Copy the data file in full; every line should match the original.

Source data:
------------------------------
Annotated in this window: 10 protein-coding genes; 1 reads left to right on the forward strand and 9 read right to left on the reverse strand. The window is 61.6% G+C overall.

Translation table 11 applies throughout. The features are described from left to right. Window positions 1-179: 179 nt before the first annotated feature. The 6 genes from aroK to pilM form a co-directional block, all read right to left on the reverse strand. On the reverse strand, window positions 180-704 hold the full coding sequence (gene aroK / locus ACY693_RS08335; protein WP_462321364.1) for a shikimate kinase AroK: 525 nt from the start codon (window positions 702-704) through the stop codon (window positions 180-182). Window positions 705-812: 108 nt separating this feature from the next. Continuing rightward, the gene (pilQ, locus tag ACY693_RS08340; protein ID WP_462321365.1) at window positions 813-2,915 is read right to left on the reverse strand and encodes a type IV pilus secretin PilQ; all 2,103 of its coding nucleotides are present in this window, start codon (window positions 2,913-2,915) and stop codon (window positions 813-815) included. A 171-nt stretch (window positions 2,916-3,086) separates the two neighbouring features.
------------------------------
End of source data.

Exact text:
Annotated in this window: 10 protein-coding genes; 1 reads left to right on the forward strand and 9 read right to left on the reverse strand. The window is 61.6% G+C overall.

Translation table 11 applies throughout. The features are described from left to right. Window positions 1-179: 179 nt before the first annotated feature. The 6 genes from aroK to pilM form a co-directional block, all read right to left on the reverse strand. On the reverse strand, window positions 180-704 hold the full coding sequence (gene aroK / locus ACY693_RS08335; protein WP_462321364.1) for a shikimate kinase AroK: 525 nt from the start codon (window positions 702-704) through the stop codon (window positions 180-182). Window positions 705-812: 108 nt separating this feature from the next. Continuing rightward, the gene (pilQ, locus tag ACY693_RS08340; protein ID WP_462321365.1) at window positions 813-2,915 is read right to left on the reverse strand and encodes a type IV pilus secretin PilQ; all 2,103 of its coding nucleotides are present in this window, start codon (window positions 2,913-2,915) and stop codon (window positions 813-815) included. A 171-nt stretch (window positions 2,916-3,086) separates the two neighbouring features.